In January 2022, Onyeka (Ony) Obiocha stepped into a new role as Executive Director at CTNext. MetroHartford Alliance Content Manager Nan Price spoke with Ony about why he’s a great fit for the job and his future goals.
NAN PRICE: How has your experience helped prepare you to step into this new role?
ONYEKA OBIOCHA: This job is all the things I really love. I remember many moons ago, writing myself a wish list of things I wanted in the next organization I worked for and CTNext checks off all the boxes.
Being able to operate at this level in my home state with individuals and organizations that I’ve come to honor, value, look up to, and fight the fight with is a beautiful opportunity. Plus, the team at CTNext includes some effective and caring people.
From starting my first startup at the University of Connecticut to working at a startup in Hartford to helping launch Breakfast Lunch & Dinner to launching A Happy Like social enterprise coffee roasting company to building out the entrepreneurial ecosystem at the Tsai Center for Innovative Thinking at Yale University to what I’m doing now, looking back, all my prior experience gave me the ability and confidence to execute at a high level. Overall, I’m fortunate and glad to be here.
NAN: What impact are you hoping to make in this new role?
ONY: Over the past five years, CTNext has done an incredible job in supporting and securing our region’s economic drivers, primarily in the Innovation Place regions: Hartford – insurance, Stamford – financial technologies, New London/Groton – blue tech/green tech, and New Haven – biotech.
It’s been incredible to see the growth and the cultivation and the intentionality that’s gone into these core economic drivers. My goal is to continue that work. And, as a continuation of that work, I see us developing what I would call “rings” outside of those primary sectors.
What does it mean for these ecosystems to be robust and to be effective? It needs to be dynamic and it needs to be diverse. For example, we have InsurTech in Hartford. CTNext, the ecosystem, and the state of Connecticut will always support that. But then what other actors are there, especially in Hartford?
The creative economy in Hartford is one of the most vibrant, underutilized and, quite frankly, underappreciated resources in the state. What does it mean to support the creative economy in different ways and across the state? I’m looking forward to providing resources for entrepreneurs to then take this and build it in their own way.
In terms of the impact I hope to make, I’m looking at how we can provide a continuum of care for sectors outside of those we’ve been supporting for so long. I think if we can do that well with an entrepreneurial focus, we’ll be where we need—and having that all steeped in servant leadership and values-based entrepreneurship and not just entrepreneurship for entrepreneurship’s sake. I think all those things are coming into mind as we’re looking at developing the next stage.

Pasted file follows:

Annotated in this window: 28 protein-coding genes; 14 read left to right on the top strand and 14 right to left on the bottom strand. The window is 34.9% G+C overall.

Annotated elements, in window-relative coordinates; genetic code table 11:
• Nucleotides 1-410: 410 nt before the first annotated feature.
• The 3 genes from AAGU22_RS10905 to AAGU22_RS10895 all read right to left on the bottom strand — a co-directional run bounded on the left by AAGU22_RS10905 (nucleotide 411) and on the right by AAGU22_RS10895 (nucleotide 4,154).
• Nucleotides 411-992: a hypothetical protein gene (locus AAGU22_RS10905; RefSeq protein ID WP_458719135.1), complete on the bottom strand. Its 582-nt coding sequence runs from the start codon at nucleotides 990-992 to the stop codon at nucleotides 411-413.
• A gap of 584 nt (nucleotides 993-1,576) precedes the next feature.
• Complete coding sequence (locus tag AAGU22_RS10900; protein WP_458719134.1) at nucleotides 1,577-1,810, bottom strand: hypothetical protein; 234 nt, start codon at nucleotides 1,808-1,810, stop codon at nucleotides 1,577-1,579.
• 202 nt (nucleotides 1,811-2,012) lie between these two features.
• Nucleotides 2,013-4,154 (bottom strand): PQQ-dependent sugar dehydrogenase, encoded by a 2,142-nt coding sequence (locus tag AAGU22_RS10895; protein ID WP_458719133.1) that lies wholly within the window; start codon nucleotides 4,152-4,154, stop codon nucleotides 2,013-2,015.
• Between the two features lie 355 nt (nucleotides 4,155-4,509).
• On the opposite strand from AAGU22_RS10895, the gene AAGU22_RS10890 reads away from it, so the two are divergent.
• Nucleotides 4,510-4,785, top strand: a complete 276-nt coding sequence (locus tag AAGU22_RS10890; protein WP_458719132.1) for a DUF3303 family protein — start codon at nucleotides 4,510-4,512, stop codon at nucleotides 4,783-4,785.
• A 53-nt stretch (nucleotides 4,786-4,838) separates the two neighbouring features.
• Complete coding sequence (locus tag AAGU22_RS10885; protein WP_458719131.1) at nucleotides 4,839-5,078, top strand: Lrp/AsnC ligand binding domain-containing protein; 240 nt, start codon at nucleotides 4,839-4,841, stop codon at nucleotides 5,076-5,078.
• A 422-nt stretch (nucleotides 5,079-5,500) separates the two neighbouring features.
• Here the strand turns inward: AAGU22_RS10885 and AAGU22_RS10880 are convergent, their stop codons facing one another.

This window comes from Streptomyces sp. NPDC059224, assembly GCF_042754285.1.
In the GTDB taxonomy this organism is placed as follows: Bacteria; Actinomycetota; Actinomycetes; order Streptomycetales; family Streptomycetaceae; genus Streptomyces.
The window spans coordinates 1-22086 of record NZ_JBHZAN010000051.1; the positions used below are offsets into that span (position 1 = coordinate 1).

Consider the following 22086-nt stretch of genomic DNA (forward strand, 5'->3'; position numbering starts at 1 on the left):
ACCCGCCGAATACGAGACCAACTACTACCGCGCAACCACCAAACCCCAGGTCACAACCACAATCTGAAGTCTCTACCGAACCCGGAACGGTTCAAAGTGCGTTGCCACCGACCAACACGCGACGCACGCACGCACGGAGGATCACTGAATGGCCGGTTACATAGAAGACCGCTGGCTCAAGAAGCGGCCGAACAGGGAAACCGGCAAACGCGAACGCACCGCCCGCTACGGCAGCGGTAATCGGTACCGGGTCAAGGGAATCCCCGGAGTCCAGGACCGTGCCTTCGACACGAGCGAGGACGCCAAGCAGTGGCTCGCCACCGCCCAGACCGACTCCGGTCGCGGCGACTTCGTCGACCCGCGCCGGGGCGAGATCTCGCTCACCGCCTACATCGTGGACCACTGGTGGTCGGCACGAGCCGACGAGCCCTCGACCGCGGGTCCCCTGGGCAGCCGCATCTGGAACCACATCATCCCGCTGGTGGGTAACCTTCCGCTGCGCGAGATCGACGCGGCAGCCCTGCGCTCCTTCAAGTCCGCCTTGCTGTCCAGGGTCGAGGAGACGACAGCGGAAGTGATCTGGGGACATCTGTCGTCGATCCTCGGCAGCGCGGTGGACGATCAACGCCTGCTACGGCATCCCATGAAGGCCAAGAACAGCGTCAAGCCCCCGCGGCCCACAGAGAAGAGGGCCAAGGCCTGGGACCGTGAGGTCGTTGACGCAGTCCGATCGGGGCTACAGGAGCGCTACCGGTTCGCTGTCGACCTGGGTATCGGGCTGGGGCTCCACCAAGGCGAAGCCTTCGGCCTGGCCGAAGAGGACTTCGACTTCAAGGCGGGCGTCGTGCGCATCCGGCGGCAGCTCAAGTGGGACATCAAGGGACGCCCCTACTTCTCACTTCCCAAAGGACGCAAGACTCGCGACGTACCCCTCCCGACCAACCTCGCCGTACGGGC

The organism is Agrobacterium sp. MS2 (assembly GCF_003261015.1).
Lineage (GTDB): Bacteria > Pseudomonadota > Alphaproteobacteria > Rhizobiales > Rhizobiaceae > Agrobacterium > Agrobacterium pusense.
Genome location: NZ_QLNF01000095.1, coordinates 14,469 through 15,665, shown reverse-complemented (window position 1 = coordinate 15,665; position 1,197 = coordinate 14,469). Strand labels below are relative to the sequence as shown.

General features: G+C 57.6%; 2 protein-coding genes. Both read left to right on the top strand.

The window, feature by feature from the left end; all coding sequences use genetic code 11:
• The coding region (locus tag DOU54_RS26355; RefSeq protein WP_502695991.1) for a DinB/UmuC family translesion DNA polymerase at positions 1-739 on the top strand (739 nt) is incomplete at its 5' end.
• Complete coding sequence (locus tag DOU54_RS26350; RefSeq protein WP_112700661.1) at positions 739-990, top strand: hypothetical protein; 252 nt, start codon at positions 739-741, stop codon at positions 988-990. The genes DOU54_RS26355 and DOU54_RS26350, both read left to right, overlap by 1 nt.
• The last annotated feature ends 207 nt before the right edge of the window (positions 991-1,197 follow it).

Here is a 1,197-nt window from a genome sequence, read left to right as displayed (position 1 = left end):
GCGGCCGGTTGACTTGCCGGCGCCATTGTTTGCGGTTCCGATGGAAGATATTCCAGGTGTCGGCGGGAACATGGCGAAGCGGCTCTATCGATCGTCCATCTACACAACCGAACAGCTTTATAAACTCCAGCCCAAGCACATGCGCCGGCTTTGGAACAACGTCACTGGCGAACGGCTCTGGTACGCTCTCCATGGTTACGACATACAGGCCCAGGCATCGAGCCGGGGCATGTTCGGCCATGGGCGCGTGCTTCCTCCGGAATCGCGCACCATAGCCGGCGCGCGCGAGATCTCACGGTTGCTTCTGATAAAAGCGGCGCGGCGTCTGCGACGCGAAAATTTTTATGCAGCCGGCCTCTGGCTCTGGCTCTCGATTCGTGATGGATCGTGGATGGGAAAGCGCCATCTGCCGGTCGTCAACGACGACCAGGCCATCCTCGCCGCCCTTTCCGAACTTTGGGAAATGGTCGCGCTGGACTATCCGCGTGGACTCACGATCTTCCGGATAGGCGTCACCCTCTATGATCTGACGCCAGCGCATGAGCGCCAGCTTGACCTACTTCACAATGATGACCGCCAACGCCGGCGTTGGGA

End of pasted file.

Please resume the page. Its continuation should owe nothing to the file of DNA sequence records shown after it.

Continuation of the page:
NAN: As you were mentioning the different Innovation Places I just thought of the word “silos.” Are you working to bridge some of those?
ONY: Absolutely. That’s very high on our priority list. Because of the work I did in Hartford and the work I was simultaneously doing at Yale, I have an interesting perspective on both ecosystems in a way I don’t think a lot of people do.
One of the goals is to provide an opportunity to break community silos and establish a more cohesive entrepreneurial ecosystem across the state—but also continue to leverage and acknowledge the unique assets in each geography. Being able to do both of those would be really exciting. And it’s something we’re being intentional in building out.
NAN: What’s first on your agenda and what’s next for CTNext?
ONY: First on my agenda is Innovation Places. It’s our flagship program and it’s a big reason why CTNext is here. I’m working with the staff to take a step back and look at all our programs in general and say: red light, yellow light, green light. What do we love about this? What do we want to continue? What are some things we want to edit and change? And what are some things we want to remove?
So, we’ll be doing a kind of internal audit looking back on the past five years and bringing some true measure and evaluation to it to see if we’re doing the things we said we were trying to do. We’re trying to get that done in the next six months before the new fiscal year so we can be effective and catalytic in how we plan to use the next round of money from the state.
Up next, I want CTNext to be an organization that’s as dynamic and nimble as the entrepreneurs who we hope to serve. Having been on the other side of CTNext for so long, I understand completely how people might view even a quasi-government organization as being sluggish and not meeting the needs of entrepreneurs and innovators, who are really the builders and creators we hope to empower.
Over the next six months, one year, 18 months, three to five years, I’m excited to do the work at the entrepreneurial level, grassroots level, and entrepreneurial ecosystem level in a way that aligns everything. A lot of what we’re going to do will be informed by entrepreneurs and, if they see themselves in the process, they will also see themselves in the wider mission and vision of our organization. It’s that ability to capture hearts and minds that I’m excited to lean into.
We need to have a shared vision, a shared mission across ecosystems. I always say, I want only want to work with people who are willing to fail with me. And I want to give people grace and latitude to do that. If we can come together, have some big and small experiments, see what Connecticut needs, and continue to build and iterate much like entrepreneurs do, I think we’ll be in a very good space.
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